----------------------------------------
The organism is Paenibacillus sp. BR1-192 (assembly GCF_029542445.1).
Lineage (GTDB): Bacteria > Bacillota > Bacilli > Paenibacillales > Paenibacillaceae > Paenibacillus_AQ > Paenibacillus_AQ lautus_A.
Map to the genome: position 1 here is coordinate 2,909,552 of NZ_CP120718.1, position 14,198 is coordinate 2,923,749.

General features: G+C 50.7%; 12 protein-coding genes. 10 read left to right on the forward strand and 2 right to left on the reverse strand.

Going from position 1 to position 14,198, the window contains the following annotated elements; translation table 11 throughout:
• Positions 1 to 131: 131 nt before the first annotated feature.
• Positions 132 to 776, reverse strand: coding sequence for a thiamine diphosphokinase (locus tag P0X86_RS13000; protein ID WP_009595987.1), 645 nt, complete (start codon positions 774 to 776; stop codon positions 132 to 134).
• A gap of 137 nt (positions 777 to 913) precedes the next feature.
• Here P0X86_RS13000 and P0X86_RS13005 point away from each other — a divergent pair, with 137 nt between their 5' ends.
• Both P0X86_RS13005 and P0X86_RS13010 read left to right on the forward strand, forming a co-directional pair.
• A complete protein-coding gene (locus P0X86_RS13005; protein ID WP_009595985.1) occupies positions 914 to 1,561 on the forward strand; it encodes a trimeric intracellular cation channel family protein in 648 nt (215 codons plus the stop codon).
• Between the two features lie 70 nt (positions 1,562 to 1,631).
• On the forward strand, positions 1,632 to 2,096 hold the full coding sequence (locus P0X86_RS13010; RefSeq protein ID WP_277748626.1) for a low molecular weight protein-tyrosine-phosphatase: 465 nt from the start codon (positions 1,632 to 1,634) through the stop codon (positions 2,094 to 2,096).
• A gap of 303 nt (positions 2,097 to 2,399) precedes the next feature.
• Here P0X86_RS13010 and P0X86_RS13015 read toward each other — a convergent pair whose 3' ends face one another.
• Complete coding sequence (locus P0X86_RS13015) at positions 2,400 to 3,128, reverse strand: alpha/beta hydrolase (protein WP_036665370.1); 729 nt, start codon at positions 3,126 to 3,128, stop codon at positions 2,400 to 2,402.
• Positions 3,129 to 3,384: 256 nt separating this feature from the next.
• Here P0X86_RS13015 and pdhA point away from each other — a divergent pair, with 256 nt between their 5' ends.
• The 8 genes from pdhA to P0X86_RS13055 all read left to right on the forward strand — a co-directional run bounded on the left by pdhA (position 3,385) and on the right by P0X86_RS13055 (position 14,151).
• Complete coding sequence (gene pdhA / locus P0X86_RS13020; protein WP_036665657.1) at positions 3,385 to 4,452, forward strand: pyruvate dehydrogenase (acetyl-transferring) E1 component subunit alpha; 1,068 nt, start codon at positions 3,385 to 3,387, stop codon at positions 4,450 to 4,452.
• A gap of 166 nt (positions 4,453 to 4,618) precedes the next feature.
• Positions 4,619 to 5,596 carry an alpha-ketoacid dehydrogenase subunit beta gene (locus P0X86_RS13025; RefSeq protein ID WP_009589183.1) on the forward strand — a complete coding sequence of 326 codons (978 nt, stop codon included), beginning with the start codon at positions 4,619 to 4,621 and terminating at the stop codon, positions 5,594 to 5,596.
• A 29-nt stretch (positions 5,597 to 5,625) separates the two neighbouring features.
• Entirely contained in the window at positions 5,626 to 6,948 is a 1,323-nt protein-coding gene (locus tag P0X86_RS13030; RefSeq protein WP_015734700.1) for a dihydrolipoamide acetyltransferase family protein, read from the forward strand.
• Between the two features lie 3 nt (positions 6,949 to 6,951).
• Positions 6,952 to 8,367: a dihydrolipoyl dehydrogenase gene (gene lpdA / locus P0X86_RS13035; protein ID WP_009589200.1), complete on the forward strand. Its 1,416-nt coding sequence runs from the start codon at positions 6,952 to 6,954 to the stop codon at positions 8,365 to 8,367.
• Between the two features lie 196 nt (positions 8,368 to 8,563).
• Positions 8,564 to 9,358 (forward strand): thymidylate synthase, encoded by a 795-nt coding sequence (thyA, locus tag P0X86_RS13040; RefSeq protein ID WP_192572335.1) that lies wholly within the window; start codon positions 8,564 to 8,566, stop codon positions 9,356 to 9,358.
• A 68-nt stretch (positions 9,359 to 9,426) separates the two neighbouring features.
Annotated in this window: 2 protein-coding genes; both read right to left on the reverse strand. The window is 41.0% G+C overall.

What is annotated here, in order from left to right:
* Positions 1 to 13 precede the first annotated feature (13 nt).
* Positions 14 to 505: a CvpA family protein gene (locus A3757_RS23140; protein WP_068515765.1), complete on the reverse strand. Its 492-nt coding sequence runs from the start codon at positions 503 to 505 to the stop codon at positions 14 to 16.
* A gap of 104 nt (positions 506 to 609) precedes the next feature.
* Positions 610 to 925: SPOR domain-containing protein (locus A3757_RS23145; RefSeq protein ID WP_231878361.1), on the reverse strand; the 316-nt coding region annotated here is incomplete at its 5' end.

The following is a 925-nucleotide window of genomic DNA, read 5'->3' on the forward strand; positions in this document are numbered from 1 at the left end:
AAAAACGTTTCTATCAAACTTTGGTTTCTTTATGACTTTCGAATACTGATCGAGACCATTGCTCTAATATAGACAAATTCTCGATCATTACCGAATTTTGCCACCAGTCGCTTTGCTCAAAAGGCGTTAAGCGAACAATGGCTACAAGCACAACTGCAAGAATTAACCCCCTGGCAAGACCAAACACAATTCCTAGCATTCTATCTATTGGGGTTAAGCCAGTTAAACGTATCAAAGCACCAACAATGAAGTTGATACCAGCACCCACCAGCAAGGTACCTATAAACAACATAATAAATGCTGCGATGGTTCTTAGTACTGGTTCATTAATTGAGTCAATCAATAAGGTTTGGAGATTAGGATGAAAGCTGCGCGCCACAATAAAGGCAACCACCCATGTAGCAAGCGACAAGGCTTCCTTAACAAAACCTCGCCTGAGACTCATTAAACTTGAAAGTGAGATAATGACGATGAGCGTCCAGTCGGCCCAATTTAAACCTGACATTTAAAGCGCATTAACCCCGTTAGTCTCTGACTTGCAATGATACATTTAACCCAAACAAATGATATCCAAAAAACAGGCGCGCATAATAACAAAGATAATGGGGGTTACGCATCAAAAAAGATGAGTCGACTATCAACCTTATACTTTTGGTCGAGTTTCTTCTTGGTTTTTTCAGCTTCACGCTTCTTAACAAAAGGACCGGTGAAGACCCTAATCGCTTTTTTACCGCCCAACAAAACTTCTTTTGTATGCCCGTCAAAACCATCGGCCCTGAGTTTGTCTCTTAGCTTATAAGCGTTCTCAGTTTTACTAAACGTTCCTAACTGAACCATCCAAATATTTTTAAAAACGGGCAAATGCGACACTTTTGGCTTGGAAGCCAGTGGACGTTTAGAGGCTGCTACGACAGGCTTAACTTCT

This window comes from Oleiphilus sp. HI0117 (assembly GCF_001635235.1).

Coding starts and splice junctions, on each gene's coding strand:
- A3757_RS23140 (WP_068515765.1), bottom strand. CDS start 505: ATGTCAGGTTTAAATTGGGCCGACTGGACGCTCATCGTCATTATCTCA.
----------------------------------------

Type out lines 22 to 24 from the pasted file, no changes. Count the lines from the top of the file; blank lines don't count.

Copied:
• Positions 4,619 to 5,596 carry an alpha-ketoacid dehydrogenase subunit beta gene (locus P0X86_RS13025; RefSeq protein ID WP_009589183.1) on the forward strand — a complete coding sequence of 326 codons (978 nt, stop codon included), beginning with the start codon at positions 4,619 to 4,621 and terminating at the stop codon, positions 5,594 to 5,596.
• A 29-nt stretch (positions 5,597 to 5,625) separates the two neighbouring features.
• Entirely contained in the window at positions 5,626 to 6,948 is a 1,323-nt protein-coding gene (locus tag P0X86_RS13030; RefSeq protein WP_015734700.1) for a dihydrolipoamide acetyltransferase family protein, read from the forward strand.